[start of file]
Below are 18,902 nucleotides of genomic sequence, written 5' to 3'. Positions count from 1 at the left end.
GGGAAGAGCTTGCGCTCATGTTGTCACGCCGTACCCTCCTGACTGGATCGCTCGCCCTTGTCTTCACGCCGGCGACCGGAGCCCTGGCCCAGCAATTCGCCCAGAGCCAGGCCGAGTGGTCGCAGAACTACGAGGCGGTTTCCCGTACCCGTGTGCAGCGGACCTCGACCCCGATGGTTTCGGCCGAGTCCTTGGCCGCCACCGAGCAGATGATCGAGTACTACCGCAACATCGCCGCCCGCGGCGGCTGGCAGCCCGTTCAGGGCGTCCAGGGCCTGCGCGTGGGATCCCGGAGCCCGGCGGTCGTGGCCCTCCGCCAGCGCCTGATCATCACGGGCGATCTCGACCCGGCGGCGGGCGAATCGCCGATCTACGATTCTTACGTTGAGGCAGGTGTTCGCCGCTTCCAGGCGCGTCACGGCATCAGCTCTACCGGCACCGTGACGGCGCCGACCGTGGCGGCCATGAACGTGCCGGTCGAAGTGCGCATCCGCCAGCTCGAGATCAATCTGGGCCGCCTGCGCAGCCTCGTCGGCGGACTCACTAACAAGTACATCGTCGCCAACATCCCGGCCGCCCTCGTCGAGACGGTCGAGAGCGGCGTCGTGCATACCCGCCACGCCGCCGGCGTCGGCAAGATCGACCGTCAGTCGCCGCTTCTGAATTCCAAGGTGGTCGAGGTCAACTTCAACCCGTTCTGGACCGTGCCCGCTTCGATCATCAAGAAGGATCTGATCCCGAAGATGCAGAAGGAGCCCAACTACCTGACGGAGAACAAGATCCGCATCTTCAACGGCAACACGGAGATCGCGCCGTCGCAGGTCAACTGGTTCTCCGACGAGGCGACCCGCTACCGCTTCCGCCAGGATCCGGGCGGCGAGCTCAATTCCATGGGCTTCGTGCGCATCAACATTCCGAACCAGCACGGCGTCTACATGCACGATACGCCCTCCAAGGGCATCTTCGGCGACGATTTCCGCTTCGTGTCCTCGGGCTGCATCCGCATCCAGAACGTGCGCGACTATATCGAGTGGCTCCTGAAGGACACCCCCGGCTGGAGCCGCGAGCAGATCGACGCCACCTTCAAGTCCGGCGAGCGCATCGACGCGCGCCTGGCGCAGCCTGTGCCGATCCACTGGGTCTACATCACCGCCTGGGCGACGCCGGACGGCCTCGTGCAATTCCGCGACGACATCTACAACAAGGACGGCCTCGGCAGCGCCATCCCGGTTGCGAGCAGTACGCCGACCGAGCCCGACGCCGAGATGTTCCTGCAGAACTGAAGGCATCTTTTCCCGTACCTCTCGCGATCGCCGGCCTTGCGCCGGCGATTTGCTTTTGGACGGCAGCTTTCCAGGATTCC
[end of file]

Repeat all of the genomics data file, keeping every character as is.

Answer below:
Below are 18,902 nucleotides of genomic sequence, written 5' to 3'. Positions count from 1 at the left end.
GGGAAGAGCTTGCGCTCATGTTGTCACGCCGTACCCTCCTGACTGGATCGCTCGCCCTTGTCTTCACGCCGGCGACCGGAGCCCTGGCCCAGCAATTCGCCCAGAGCCAGGCCGAGTGGTCGCAGAACTACGAGGCGGTTTCCCGTACCCGTGTGCAGCGGACCTCGACCCCGATGGTTTCGGCCGAGTCCTTGGCCGCCACCGAGCAGATGATCGAGTACTACCGCAACATCGCCGCCCGCGGCGGCTGGCAGCCCGTTCAGGGCGTCCAGGGCCTGCGCGTGGGATCCCGGAGCCCGGCGGTCGTGGCCCTCCGCCAGCGCCTGATCATCACGGGCGATCTCGACCCGGCGGCGGGCGAATCGCCGATCTACGATTCTTACGTTGAGGCAGGTGTTCGCCGCTTCCAGGCGCGTCACGGCATCAGCTCTACCGGCACCGTGACGGCGCCGACCGTGGCGGCCATGAACGTGCCGGTCGAAGTGCGCATCCGCCAGCTCGAGATCAATCTGGGCCGCCTGCGCAGCCTCGTCGGCGGACTCACTAACAAGTACATCGTCGCCAACATCCCGGCCGCCCTCGTCGAGACGGTCGAGAGCGGCGTCGTGCATACCCGCCACGCCGCCGGCGTCGGCAAGATCGACCGTCAGTCGCCGCTTCTGAATTCCAAGGTGGTCGAGGTCAACTTCAACCCGTTCTGGACCGTGCCCGCTTCGATCATCAAGAAGGATCTGATCCCGAAGATGCAGAAGGAGCCCAACTACCTGACGGAGAACAAGATCCGCATCTTCAACGGCAACACGGAGATCGCGCCGTCGCAGGTCAACTGGTTCTCCGACGAGGCGACCCGCTACCGCTTCCGCCAGGATCCGGGCGGCGAGCTCAATTCCATGGGCTTCGTGCGCATCAACATTCCGAACCAGCACGGCGTCTACATGCACGATACGCCCTCCAAGGGCATCTTCGGCGACGATTTCCGCTTCGTGTCCTCGGGCTGCATCCGCATCCAGAACGTGCGCGACTATATCGAGTGGCTCCTGAAGGACACCCCCGGCTGGAGCCGCGAGCAGATCGACGCCACCTTCAAGTCCGGCGAGCGCATCGACGCGCGCCTGGCGCAGCCTGTGCCGATCCACTGGGTCTACATCACCGCCTGGGCGACGCCGGACGGCCTCGTGCAATTCCGCGACGACATCTACAACAAGGACGGCCTCGGCAGCGCCATCCCGGTTGCGAGCAGTACGCCGACCGAGCCCGACGCCGAGATGTTCCTGCAGAACTGAAGGCATCTTTTCCCGTACCTCTCGCGATCGCCGGCCTTGCGCCGGCGATTTGCTTTTGGACGGCAGCTTTCCAGGATTCC